The way I understand it, the primary benefit of the "55 and over rule" is that it allows qualified communities to practice what amounts to legal housing discrimination- people under age 55 can be legally barred from residing. The government allows this discrimination under certain conditions because it recognizes that there is a benefit to the community: secure and affordable housing for seniors. In order to qualify for this exemption to the Fair Housing Act, the community must follow guidelines established by HUD. This is where the "80/20 rule" comes in.

    As I understand these "rules", no association is REQUIRED to allow up to 20 percent under 55 ownership, or even 1 percent. An association may elect to allow NO under 55 ownership or residency at all. However, as Mr. Black said, once an association allows ONE unit with under 55 ownership, a precedent has been set and the association may be required to approve qualified under 55 applicants until the 20 percent threshold is reached. If the 20 percent threshold is exceeded, the association may lose its' HUD status and permanently lose its' right to bar qualified under 55 applicants. That is when the schoolbus shows up at your front door.

    In response to previous poster ejs2283: UCO does not "accept applications for residency" at all, regardless of age. UCO does not decide who gets to live in Century Village and who does not. That is the associations' responsibility.

    Application for Certificate of Residency is submitted by the prospective resident to the association president, or other designated officer. The association can, and usually does, request UCO to perform a criminal and financial investigation of the prospective resident, at the prospective residents' expense. UCO will review the results of the investigation with the association officers, then the board makes the "yea or nay" decision on the applicant. If the applicant is under 55 years old, UCO Investigations will no doubt explain the implications of approving that applicant, as described above.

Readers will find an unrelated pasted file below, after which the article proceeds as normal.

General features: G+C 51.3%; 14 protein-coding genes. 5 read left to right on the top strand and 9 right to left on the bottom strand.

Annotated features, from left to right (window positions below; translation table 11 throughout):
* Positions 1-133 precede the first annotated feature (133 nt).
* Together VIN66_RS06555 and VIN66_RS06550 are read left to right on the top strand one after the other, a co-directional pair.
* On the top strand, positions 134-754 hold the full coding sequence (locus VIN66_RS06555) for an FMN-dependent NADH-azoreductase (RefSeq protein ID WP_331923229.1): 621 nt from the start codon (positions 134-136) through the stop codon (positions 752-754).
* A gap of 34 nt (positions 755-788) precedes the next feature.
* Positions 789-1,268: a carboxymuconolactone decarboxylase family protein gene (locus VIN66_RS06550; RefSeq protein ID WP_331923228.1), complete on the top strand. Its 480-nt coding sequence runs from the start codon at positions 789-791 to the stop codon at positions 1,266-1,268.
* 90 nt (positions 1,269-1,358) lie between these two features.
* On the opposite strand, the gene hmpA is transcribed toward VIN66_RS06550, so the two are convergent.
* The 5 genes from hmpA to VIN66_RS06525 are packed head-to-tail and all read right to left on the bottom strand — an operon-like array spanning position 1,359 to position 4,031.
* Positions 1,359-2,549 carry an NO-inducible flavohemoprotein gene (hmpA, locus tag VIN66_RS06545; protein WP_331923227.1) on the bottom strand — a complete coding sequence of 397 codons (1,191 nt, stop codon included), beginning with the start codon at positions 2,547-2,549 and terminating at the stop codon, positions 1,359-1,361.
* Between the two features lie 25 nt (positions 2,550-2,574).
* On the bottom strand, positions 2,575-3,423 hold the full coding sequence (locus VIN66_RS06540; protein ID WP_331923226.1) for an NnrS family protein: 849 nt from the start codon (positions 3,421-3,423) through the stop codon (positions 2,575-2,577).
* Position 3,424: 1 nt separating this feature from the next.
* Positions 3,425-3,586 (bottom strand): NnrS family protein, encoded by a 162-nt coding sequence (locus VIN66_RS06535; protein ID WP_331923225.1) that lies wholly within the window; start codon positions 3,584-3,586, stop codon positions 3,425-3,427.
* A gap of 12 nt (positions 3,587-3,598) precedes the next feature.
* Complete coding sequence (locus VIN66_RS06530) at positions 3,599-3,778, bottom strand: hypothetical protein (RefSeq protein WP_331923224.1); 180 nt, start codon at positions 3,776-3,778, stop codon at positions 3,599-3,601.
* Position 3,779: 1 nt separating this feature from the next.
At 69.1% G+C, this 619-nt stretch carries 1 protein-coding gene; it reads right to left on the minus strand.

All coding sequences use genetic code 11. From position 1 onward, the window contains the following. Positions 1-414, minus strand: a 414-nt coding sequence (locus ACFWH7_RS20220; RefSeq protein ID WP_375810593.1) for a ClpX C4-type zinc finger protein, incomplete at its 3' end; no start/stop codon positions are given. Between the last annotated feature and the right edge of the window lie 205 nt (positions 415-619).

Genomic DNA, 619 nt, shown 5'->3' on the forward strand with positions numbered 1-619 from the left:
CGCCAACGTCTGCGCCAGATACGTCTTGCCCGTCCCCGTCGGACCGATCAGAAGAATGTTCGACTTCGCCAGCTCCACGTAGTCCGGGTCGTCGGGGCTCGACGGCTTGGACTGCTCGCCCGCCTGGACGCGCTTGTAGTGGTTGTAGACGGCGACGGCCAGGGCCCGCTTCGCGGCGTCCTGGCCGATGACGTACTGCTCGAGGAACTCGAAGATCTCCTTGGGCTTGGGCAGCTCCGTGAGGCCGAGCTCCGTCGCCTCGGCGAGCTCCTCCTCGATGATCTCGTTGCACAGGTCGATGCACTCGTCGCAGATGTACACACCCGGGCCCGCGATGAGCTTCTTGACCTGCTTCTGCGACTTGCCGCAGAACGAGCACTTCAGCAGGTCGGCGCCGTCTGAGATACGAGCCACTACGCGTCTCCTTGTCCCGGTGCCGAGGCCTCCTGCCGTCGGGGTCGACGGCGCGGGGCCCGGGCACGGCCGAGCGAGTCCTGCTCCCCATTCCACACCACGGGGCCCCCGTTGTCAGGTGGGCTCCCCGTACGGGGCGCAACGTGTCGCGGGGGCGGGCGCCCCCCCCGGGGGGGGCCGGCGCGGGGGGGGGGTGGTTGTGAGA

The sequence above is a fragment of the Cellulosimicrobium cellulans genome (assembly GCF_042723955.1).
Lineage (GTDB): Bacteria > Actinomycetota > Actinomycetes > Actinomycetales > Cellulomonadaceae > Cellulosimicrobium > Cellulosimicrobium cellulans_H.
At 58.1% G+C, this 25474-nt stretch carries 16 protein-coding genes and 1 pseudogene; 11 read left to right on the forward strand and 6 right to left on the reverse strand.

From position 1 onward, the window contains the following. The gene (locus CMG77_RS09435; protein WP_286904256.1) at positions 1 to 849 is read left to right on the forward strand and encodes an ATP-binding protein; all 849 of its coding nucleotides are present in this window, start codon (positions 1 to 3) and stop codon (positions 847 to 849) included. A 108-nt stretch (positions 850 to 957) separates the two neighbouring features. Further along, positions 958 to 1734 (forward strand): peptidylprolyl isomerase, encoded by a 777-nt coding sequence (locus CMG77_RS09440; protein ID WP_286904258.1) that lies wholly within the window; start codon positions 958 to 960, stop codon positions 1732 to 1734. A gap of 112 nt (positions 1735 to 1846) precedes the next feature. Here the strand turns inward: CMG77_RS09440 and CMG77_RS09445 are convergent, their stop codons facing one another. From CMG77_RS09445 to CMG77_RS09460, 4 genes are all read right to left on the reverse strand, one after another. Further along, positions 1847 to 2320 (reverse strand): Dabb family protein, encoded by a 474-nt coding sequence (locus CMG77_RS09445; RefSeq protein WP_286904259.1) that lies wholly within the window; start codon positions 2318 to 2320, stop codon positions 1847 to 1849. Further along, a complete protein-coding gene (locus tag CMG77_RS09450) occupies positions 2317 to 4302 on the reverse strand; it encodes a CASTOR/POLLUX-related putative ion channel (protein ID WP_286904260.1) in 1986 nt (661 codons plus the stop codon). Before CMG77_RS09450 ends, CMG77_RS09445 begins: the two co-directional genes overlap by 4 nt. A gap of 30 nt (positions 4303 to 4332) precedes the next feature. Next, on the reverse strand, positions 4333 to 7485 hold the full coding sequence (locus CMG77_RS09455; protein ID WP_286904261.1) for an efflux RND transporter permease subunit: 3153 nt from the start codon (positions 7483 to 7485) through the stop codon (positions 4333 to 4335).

If, as Mr. Black described, a realty agent or "runner" shows up at UCO with an Application for Residency Approval or Request for Investigation form, they are knocking on the wrong door, and it is quite correct that UCO send them away. The residency application must be sent to the association and the investgation request must come from the association officer to UCO.

  11. With regard to your last paragraph, Don 4060, I think Ed Black is referring to when the real estate agent, or "runner," knocks on the door of the BOARD MEMBER of the association with the unit for sale. A board member must sign the buyer's application before it can be accepted by UCO Investigations, and the point is for the board member (or members) to not be rushed in signing, because there are certain things THEY can check to be sure they are okay. Examples: the age of the applicant and were all the important blanks filled in. If important parts of the application are not complete, Investigations may bounce it back before having it go out to the companies doing the actual financial and criminal investigating.

    So far as I last knew (and Ed or someone in Investigations would know if this has changed), once signed by the board member, the app CAN be brought to Investigations by a real estate representative. However, it might well pay for a board member to bring it himself to Investigations, because Investigations could then discuss anything missing with the board member, thus saving time.

    When the criminal report/financial report comes back to Investigations from the companies doing the investigating, this MUST be picked up by a board member for reasons of confidentiality.

    This is how I understand it. Please, anyone in Investigations, correct anything I've got wrong,